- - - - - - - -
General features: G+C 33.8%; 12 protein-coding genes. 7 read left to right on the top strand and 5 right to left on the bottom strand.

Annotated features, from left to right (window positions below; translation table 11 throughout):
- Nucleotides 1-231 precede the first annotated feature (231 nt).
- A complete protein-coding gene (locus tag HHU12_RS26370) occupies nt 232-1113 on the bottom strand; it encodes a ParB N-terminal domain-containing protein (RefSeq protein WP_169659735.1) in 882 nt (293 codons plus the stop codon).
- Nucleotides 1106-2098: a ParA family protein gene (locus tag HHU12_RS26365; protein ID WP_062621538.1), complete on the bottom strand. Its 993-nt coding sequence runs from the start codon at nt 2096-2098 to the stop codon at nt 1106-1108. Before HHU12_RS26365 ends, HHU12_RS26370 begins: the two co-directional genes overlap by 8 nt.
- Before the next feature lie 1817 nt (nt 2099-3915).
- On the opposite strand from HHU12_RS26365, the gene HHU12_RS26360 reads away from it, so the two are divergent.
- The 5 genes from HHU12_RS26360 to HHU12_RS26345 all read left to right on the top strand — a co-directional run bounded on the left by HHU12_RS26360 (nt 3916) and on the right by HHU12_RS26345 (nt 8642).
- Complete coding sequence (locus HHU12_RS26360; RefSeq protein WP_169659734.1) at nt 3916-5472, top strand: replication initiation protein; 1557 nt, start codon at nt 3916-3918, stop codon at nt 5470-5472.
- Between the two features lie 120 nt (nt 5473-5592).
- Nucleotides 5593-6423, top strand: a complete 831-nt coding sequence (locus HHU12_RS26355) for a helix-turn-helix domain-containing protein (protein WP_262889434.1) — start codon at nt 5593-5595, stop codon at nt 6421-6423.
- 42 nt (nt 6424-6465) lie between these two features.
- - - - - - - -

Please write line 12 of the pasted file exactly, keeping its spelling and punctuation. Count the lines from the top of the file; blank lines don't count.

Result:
- 42 nt (nt 6424-6465) lie between these two features.